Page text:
Okta® LDAP

By Ryan Squires Posted February 25, 2019


Okta recently released an LDAP service to complement its web application single sign-on (SSO) platform. Okta is looking to enable their customers to authenticate users to more than just web applications or applications that do not make use of the SAML authentication protocol. The question for IT admins is whether an Okta LDAP solution is a useful addition to their overall identity management approach or not.

Okta’s Pre-LDAP Roots

The traditional focus of Okta has been SSO. In fact, they were a pioneer in helping to drive the first generation Identity-as-a-Service (IDaaS) category. That category materialized when a gulf formed between on-prem identities provided by the legacy identity provider (IdP), Microsoft Active Directory® (AD), and web applications like Salesforce® and Google Apps™ (now G Suite™). Users needed a single identity to access all of their IT resources, but on-prem identities did not extend to cloud resources. Okta recognized this deficiency and utilized the SAML protocol to federate user identities from AD to the cloud. There they would be used to authenticate users into web applications. This strategy propelled Okta to become a market leader for a number of years in the SaaS-based web application SSO space.

Customer Base and Active Directory

Okta’s customers are generally the largest enterprises we have in business today. Most of those enterprises utilize AD as their identity store. It makes sense because Okta is made to complement AD. So, while synergy is good, the problem with this approach is that it leaves organizations straddling the line between on-prem and web solutions. The result for IT admins and workers alike is that there is a significant amount of overhead and management that must be dealt with. Aside from those challenges, there’s always the price.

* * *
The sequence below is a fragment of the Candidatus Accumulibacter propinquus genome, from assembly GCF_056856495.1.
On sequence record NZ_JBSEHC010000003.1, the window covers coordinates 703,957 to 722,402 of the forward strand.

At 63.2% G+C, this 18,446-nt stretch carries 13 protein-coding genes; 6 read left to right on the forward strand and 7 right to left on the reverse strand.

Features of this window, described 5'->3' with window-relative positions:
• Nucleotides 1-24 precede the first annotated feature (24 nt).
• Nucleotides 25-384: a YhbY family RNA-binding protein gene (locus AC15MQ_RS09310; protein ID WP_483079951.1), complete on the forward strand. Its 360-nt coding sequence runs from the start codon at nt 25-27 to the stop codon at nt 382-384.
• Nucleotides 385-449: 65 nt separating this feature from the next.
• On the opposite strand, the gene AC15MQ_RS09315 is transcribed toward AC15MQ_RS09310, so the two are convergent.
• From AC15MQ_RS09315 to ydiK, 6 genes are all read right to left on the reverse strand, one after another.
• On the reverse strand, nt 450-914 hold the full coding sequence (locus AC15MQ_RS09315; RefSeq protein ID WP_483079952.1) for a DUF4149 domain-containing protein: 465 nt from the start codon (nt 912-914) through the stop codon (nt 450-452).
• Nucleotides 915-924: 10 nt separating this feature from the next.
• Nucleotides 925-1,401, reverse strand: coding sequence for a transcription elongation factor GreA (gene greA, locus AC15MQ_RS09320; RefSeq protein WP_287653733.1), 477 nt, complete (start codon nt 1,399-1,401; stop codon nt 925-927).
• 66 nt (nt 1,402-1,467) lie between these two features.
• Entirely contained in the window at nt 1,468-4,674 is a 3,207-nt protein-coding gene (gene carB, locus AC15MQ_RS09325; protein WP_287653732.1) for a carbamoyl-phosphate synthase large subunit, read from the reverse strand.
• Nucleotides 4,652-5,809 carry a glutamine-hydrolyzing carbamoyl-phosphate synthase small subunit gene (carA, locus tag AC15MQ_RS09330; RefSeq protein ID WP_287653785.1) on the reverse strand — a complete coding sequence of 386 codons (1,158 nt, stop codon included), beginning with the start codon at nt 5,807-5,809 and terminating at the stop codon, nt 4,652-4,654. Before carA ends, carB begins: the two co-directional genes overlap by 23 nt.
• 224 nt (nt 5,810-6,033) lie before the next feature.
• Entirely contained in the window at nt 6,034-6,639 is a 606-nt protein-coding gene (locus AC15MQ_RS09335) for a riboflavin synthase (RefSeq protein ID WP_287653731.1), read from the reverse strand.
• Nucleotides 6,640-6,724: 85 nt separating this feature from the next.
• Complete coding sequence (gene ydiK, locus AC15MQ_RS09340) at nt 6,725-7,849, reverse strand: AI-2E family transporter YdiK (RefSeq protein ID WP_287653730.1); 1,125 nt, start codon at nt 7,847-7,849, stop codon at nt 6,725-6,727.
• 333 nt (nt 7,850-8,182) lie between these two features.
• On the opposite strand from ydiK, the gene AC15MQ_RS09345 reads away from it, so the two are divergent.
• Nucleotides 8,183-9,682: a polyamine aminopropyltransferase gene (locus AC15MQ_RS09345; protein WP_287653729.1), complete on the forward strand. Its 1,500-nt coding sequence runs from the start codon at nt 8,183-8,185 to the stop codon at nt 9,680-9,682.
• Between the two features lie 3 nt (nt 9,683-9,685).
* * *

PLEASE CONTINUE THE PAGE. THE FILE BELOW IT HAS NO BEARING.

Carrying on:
The cost of using Okta has recently increased to upwards of $25 per user per month. That has left many IT organizations, the ones who are not exactly massive enterprise-type entities, to consider if there is an alternative approach to Active Directory with Okta bolted on. They have seen the benefits of identity management via Okta’s web portal. Many are left wondering if they can transition their entire identity and access management approach into the cloud, including an alternative to Okta’s nascent LDAP service.

Cloud-based Alternative to Okta and AD

Thankfully, there is a cloud identity management solution that securely manages and connects users to their IT resources including systems, applications, files, and networks regardless of platform, protocol, and location. That means users can fire up their Windows®, Mac®, or Linux® system and utilize a single identity, via True Single Sign-On™, to log in to just about any of their IT resources. That one identity works for AWS® web servers via SSH keys, legacy applications that authenticate via LDAP like Jira®, web applications by way of the SAML protocol, on-prem and cloud file servers (NAS/Samba devices, G Drive™), and even networks through RADIUS. All of this is made possible by JumpCloud® Directory-as-a-Service®.

Plus, because JumpCloud is vendor-neutral, IT admins get the ability to manage systems via Policies without having to do the integration work of adding on identity bridges to Active Directory. Essentially, JumpCloud is identity and system management rolled into one cloud-based solution.

Learn More About JumpCloud

Why leverage Okta LDAP when that means you are stuck with Active Directory? Sign up for JumpCloud today and manage up to 10 users at no charge. Or, schedule a demo, and see how the Directory-as-a-Service can work in your particular environment. Either way, you can always check out our YouTube channel for informative whiteboard videos, helpful hints, and best practices. Drop us a line if you have any further questions.

Ryan Squires

Ryan Squires is a content writer at JumpCloud, a company dedicated to connecting users to the IT resources they need securely and efficiently. He has a degree in Journalism and Media Communication from Colorado State University.

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